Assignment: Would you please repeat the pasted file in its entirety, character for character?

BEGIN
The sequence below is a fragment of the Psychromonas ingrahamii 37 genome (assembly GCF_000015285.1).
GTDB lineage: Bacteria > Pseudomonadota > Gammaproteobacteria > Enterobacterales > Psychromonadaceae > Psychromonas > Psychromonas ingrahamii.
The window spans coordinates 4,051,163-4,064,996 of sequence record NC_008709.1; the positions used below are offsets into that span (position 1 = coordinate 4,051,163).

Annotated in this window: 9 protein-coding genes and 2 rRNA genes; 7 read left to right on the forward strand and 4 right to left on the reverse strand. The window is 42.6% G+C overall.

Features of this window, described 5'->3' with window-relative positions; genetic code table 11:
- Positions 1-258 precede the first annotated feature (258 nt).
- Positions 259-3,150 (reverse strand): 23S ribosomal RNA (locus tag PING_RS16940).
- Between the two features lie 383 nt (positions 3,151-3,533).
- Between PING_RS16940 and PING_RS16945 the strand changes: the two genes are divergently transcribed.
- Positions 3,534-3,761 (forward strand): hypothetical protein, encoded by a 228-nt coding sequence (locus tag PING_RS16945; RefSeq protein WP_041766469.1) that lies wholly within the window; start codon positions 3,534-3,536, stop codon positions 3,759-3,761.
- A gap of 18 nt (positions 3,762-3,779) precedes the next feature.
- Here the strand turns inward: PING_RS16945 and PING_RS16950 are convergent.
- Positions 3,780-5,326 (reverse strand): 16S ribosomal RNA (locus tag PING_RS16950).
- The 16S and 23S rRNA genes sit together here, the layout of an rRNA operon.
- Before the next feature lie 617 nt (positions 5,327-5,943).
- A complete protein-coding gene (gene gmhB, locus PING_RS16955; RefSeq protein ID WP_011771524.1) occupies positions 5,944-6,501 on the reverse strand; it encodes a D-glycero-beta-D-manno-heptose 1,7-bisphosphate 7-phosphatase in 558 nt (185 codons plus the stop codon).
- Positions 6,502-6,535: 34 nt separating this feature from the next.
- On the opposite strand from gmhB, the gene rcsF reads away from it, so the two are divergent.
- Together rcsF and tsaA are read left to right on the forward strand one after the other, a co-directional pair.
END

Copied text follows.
The sequence below is a fragment of the Psychromonas ingrahamii 37 genome (assembly GCF_000015285.1).
GTDB lineage: Bacteria > Pseudomonadota > Gammaproteobacteria > Enterobacterales > Psychromonadaceae > Psychromonas > Psychromonas ingrahamii.
The window spans coordinates 4,051,163-4,064,996 of sequence record NC_008709.1; the positions used below are offsets into that span (position 1 = coordinate 4,051,163).

Annotated in this window: 9 protein-coding genes and 2 rRNA genes; 7 read left to right on the forward strand and 4 right to left on the reverse strand. The window is 42.6% G+C overall.

Features of this window, described 5'->3' with window-relative positions; genetic code table 11:
- Positions 1-258 precede the first annotated feature (258 nt).
- Positions 259-3,150 (reverse strand): 23S ribosomal RNA (locus tag PING_RS16940).
- Between the two features lie 383 nt (positions 3,151-3,533).
- Between PING_RS16940 and PING_RS16945 the strand changes: the two genes are divergently transcribed.
- Positions 3,534-3,761 (forward strand): hypothetical protein, encoded by a 228-nt coding sequence (locus tag PING_RS16945; RefSeq protein WP_041766469.1) that lies wholly within the window; start codon positions 3,534-3,536, stop codon positions 3,759-3,761.
- A gap of 18 nt (positions 3,762-3,779) precedes the next feature.
- Here the strand turns inward: PING_RS16945 and PING_RS16950 are convergent.
- Positions 3,780-5,326 (reverse strand): 16S ribosomal RNA (locus tag PING_RS16950).
- The 16S and 23S rRNA genes sit together here, the layout of an rRNA operon.
- Before the next feature lie 617 nt (positions 5,327-5,943).
- A complete protein-coding gene (gene gmhB, locus PING_RS16955; RefSeq protein ID WP_011771524.1) occupies positions 5,944-6,501 on the reverse strand; it encodes a D-glycero-beta-D-manno-heptose 1,7-bisphosphate 7-phosphatase in 558 nt (185 codons plus the stop codon).
- Positions 6,502-6,535: 34 nt separating this feature from the next.
- On the opposite strand from gmhB, the gene rcsF reads away from it, so the two are divergent.
- Together rcsF and tsaA are read left to right on the forward strand one after the other, a co-directional pair.